Even though Europe is small and travelling between countries is relatively small, there’s still room for improvement. Especially when it comes to travelling from one smaller city to another, it can still be quite the fuss. Even if those cities are fairly close to each other, as is the case with Maastricht (Netherlands), Aachen (Germany) and Liège (Belgium). As the crow flies, there’s little room in between the three but up until now, it wasn’t that easy to go from one city to the other. As of December 2023, however, things will change.
When you want to connect cities by train that aren’t located in the same country, there’s one big thing to take into account: both the governments and the railway companies have to be willing to work together to make that possible. And that’s not always a piece of cake, as the three-country train service proves oh so well. Even though the project has been in the making since 2019, only now has the green light been given for the service to be actually installed.“Travelers will now have more destinations, more comfort and fully accessible trains across national borders”, as Belgian Mobility Minister Georges Gilkinet stated.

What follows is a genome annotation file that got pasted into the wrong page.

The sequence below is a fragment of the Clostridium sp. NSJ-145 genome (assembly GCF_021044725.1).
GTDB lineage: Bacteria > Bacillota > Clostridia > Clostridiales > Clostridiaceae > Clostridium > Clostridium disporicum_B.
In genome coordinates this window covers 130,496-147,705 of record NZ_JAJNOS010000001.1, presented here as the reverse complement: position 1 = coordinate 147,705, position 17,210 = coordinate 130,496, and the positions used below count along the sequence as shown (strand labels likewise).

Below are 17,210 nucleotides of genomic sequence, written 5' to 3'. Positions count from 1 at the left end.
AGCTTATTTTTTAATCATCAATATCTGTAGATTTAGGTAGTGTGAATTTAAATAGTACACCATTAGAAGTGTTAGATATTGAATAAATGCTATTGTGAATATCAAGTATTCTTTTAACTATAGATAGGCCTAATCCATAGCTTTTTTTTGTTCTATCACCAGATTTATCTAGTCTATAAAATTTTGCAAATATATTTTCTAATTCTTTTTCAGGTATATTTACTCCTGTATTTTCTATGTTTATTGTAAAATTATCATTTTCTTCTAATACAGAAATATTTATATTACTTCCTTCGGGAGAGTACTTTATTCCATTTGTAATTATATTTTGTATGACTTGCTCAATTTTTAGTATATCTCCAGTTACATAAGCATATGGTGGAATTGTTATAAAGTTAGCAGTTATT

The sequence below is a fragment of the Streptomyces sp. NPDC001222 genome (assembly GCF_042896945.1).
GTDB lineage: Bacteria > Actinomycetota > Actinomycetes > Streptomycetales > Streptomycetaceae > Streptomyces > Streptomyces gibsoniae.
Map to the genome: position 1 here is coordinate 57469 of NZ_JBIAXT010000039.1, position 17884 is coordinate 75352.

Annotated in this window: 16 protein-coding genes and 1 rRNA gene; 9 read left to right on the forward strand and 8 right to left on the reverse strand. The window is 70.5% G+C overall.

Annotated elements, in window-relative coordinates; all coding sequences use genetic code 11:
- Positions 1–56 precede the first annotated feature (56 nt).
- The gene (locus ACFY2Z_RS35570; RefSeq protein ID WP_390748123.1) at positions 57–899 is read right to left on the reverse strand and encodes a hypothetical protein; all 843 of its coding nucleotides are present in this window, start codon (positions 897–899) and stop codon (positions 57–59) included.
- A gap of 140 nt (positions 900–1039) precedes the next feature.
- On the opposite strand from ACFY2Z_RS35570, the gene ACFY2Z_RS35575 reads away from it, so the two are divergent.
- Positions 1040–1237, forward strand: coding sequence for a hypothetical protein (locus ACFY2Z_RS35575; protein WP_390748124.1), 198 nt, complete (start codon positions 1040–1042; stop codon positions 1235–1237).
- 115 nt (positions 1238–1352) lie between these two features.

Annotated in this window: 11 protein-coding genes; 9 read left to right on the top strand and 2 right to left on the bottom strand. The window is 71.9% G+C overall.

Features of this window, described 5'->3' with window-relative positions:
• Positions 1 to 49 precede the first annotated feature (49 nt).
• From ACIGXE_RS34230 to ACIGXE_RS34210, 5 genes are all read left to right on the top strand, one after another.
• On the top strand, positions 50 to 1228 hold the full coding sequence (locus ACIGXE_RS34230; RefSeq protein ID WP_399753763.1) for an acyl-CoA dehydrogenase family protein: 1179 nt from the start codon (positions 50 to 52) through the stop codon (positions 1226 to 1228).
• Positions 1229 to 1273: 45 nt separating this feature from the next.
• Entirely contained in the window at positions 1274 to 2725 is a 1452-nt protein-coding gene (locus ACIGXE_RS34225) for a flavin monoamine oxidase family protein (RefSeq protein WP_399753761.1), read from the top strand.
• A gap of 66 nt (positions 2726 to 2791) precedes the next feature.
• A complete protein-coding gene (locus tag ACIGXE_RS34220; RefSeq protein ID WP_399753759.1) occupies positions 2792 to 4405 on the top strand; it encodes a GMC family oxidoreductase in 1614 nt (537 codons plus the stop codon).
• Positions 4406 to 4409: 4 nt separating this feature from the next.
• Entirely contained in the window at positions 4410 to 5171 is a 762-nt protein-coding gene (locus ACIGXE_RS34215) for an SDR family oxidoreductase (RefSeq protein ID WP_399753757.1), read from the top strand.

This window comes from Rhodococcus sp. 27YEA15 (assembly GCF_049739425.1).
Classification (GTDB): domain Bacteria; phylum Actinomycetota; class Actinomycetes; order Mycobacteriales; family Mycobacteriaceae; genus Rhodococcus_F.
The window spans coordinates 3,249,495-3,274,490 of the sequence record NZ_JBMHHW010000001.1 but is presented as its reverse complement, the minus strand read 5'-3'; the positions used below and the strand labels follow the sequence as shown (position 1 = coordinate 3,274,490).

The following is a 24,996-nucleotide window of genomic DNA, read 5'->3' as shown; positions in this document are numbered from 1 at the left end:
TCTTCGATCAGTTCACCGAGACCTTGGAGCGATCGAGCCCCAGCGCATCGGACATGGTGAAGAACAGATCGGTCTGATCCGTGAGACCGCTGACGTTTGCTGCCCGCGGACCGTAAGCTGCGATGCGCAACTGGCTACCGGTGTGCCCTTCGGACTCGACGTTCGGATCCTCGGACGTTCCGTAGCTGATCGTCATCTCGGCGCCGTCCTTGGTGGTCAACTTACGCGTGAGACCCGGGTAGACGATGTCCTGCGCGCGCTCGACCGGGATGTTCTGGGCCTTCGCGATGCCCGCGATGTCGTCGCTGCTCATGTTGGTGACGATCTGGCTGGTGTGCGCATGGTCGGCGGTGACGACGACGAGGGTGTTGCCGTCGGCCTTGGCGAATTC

The fact that the different operators and the different political levels are working so well together for this purpose is a real step forward.Georges Gilkinet, Belgian mobility minister
For the project to take off, an agreement has been reached between the SNCB (Belgium), NS (Netherlands) and Arriva (Germany). Previously, the Aachen-Maastricht part of the journey had already been installed but Belgium hadn’t yet given its approval due to several practical reasons, amongst which the installation of the European Train Control System aboard the three-country train. However, the transport ministries have now signed a declaration of intent, officially requesting the installment of the service.
So, why then wait until December and not start right away? Well, as one might expect, the organization of a new railway connection asks for everyone to get the details straight. “Trains must be adapted, timetables must be aligned, operators must work together. Thanks to the commitment and perseverance of everyone, we will ensure that this train can run”, Dutch state secretary Vivianne Heijnen said about this subject. The three-country train will run once every hour, making sure both tourists and commuters have a regular schedule to make use of. The instalment of the service also means that people living in those cities will have easier access to international connections, for example to London or Berlin.